There's a current Twitter/Facebook meme, #RPGDNA, where people post covers of the four games systems that made them the roleplayers/gamesmasters/designers/writers they are today.
Here are mine, with a bit of backstory:
Holmes Basic Dungeons & Dragons: After I was introduced to roleplaying games I wanted to learn about them for myself and so went to The Dark Tower in Tunbridge Wells and blew my pocket money on this book. And the rest is history.
The Arduin Grimoire: I have no idea what prompted me to buy this trilogy of books from a small ad in the back of an early issue of White Dwarf, but I'm so glad I did. I'd been introduced to gaming by a Tolkien fanatic, and so that flavoured my perception of the game... until I encountered Arduin. Not only did I discover the concept of rules hacking, homebrewing, and houseruling at an early age, but I also realised it was more than okay to make the game your own.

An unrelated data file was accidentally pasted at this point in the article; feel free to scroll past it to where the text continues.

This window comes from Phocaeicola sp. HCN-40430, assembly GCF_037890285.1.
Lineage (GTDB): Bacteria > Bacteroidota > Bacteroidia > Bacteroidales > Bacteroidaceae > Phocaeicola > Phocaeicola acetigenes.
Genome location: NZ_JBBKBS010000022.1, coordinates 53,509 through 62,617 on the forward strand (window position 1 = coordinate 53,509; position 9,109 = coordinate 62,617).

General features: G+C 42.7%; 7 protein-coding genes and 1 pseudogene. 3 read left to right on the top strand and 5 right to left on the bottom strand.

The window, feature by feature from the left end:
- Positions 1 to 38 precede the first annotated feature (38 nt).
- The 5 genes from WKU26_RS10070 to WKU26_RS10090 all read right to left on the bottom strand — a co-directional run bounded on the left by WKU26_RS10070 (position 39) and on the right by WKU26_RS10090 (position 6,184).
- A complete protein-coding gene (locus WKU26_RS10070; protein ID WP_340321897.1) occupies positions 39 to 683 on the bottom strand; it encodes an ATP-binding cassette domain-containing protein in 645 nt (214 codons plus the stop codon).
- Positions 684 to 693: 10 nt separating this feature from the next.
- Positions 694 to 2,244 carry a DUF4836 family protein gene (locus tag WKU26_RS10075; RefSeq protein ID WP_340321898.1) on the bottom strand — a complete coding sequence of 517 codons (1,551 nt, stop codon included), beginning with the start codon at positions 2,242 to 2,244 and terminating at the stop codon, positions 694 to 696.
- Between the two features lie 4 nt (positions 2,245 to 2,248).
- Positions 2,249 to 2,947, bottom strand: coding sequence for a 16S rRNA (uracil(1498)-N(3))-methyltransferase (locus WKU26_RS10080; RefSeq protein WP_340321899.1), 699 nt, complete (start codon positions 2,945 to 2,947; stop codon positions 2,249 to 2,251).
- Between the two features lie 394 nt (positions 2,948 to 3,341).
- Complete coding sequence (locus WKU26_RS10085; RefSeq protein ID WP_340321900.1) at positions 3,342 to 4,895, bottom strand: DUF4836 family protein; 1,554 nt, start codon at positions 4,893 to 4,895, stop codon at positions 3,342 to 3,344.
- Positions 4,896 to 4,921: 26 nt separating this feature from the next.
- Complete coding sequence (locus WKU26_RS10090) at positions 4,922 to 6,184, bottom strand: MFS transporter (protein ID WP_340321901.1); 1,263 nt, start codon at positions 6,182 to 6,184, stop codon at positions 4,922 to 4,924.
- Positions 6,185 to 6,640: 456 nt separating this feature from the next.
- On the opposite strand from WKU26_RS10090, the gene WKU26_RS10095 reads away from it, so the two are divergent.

Villains & Vigilantes, Second Edition: Having always had a passion for superhero comics, I picked up the first edition of Villains & Vigilantes from The Dark Tower, but never really got into it. However, with the publication of the (almost entirely overhauled) second edition, I dove headfirst into this game, thanks to the inspiring gamesmastering of Steve. This led to the creation of our global, postal superhero game - HeroPress - and I think you know where that led.
Traveller: One of the first games, after D&D, that I was introduced to and I always loved its elegant simplicity and the fact that creating a character was an adventure in itself. As a tween and teen, I remember spending hours creating my own character professions, sector maps etc Sadly all now lost to the landfill of history.